Ignoring what the movies say about the comic industry and superheroes, the actual comics community is made of art-school students and the self-taught enthusiasts who just see comics as a way to connect their minds to people. The Toronto Comics Art Festival is for fans of the comics that defy the Spider-man formula. TCAF 2015 was held at the Toronto Reference Library May 11-12, bringing fans to explore a graphical world of creative freedom.
One exceptional quality to TCAF is that the gender ratio of the attendance is almost equal – if there aren’t more females. A complete rainbow of girls with short hair dyed in any color. TCAF offers them sanctuary from the mainstream comic culture’s traditional gender barriers. Barriers which are being broken down thanks to projects like Batgirl, Squirrel Girl, and Sam Magguilli’s burning hot release, the Fangirl’s Guide To The Galaxy.
Adventure Time and Scott Pilgrim, while well-represented, we no longer the forces they were. Now that the New Brand shine has worn off both, their fandoms are free to seek other creator-owned properties like Frank and Becky’s Tiny Kitten Teeth.
TCAF is not an event where floor space goes first come first serve to whoever has their wallet ready, exhibitors have to apply and show their work to a jury and some are rejected. Although quality is a subjective matter, you can be sure that nobody at the show is faking it by just tracing Batman. A lot of regular exhibitors were there, like the continually more popular locals Jim Zub and Jason Loo. Other regulars were absent, like Meredith Gran and Scott Chantler (although Scott put in an appearance as an attendee).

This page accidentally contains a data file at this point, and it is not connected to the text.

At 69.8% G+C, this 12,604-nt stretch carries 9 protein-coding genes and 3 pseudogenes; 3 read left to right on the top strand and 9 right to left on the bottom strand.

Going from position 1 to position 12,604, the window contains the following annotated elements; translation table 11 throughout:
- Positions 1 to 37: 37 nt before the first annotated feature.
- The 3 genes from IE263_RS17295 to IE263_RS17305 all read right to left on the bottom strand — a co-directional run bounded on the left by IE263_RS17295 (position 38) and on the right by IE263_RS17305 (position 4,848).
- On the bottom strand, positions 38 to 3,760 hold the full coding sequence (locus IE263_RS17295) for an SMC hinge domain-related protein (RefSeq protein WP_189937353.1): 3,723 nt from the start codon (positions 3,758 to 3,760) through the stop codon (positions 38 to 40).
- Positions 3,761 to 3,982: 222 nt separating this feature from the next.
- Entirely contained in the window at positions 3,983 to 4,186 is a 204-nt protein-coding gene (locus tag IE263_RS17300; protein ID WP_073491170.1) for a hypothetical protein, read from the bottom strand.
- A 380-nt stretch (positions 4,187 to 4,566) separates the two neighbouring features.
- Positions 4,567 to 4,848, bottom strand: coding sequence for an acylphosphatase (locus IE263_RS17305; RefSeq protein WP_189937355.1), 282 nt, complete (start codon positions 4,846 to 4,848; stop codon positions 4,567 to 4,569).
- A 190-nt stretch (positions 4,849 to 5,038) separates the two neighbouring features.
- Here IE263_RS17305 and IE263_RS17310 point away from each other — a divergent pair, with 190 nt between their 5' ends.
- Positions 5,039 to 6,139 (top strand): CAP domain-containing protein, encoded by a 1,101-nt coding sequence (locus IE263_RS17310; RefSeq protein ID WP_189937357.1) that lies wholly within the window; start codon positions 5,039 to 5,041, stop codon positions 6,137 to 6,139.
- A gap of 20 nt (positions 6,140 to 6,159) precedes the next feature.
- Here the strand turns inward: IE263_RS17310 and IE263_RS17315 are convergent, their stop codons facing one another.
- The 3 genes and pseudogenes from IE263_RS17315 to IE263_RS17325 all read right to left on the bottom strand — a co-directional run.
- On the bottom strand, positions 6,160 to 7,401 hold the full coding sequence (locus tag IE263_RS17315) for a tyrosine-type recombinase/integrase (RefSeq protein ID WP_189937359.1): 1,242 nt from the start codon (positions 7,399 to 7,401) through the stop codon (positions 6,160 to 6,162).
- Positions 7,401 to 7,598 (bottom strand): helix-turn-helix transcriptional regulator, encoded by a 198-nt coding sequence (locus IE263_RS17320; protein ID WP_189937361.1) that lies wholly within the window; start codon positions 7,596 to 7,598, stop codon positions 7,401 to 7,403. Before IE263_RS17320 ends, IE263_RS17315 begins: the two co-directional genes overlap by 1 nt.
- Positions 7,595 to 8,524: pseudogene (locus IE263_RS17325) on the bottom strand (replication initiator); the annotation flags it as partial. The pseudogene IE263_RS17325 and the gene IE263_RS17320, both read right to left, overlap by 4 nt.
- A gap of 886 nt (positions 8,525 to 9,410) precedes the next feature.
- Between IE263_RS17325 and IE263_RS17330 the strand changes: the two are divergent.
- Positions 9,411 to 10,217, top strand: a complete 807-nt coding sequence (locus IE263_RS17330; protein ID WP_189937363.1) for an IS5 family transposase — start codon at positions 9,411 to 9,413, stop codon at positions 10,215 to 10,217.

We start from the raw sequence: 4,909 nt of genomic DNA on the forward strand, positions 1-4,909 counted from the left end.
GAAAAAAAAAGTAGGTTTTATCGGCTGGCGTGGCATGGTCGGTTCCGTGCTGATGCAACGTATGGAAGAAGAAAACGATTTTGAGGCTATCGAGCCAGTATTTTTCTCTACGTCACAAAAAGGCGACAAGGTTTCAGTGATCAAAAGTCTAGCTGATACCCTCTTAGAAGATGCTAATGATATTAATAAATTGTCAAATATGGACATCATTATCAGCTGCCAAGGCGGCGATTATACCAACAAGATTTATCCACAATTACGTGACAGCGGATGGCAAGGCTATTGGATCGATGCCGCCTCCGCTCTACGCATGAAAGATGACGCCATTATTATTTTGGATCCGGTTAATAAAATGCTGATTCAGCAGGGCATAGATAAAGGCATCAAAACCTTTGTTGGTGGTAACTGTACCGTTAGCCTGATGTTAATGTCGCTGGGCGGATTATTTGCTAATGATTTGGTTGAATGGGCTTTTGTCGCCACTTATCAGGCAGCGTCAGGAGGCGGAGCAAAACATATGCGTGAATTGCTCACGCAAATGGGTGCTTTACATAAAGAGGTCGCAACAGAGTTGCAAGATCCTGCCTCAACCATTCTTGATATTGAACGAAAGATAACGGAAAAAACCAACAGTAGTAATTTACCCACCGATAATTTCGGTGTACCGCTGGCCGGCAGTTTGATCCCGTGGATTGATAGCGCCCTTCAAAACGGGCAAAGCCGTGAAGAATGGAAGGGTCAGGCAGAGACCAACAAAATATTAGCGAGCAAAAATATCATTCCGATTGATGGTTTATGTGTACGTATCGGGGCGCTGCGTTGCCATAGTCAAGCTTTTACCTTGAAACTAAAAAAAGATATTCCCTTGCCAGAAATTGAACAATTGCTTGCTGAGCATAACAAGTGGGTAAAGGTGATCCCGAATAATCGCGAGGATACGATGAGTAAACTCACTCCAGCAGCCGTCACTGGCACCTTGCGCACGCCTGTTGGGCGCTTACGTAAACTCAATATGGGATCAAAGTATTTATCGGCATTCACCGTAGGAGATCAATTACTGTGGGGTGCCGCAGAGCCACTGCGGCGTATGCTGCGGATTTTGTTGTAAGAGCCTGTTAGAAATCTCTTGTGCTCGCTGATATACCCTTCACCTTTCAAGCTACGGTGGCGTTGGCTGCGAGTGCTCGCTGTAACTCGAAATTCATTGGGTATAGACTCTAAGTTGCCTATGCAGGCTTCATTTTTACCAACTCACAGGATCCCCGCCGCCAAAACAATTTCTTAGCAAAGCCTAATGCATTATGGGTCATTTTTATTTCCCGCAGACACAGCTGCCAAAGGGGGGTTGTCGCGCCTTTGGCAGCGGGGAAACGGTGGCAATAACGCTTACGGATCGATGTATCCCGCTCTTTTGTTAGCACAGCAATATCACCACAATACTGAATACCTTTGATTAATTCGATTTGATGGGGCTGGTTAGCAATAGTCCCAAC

Aside from exhibitors there was a selection of guests from all over the world. Many needing translators for their words but their illustration style holding international appeal.
Scott McCloud returned to share insight onto his newest release, “The Sculptor” – although he imbues his writing with a sense of humanity, his works give the impression that he would be more than man, like he would float around in monochrome, his gaze whispering insight directly into out minds, leaving a trail of panels, word balloons, and enlightenment. To find out he’s made of typical flesh and insecurities only strengthens the connection to his work.
A nice improvement over last year’s is the improved layout. Webcomics and other Big Draws feel like they were better distributed around rather than clumped into designated areas, so people seeking their favorites will be exposed to other comics on the way there. And more use of the second floor meant that there wasn’t a line for the Webcomic Pavillion. Perhaps next year TCAF will actually expand into the third floor.
But one specialty section of the event was the “Comics vs Games” area (actually just game exhibits). Developers showed off their fun software samples of addictive games which were more about exploring creative game concepts instead of the usual Unreal/Halo games of abundant supply. The games section was a large draw to the children who don’t yet get the appeal of existential comics. While games drew people with lights and sound, TCAF’s UK Comics Pavilion, didn’t really grab too much attention.
With so many conventions trying to appeal to every large fandom they can with popular guests and photo shoots and rising ticket prices, it’s a miracle that TCAF has survived in a modern world and still kept admission free. It’s a distinct treat to see an event that’s just powered by pure affection for an art form.
For hipsters hungry for more, it’s always TCAF in the Toronto Reference Library’s “Page & Panel” store. The Beguiling Events always have regular book launches and opportunities to meet interesting creators. And the Canzine event in October has lots to see crammed into a more intimate space.
-Michael S Ryan, May 11, 2015
Now shove-aside your self-respect and finish your Anime North cosplays.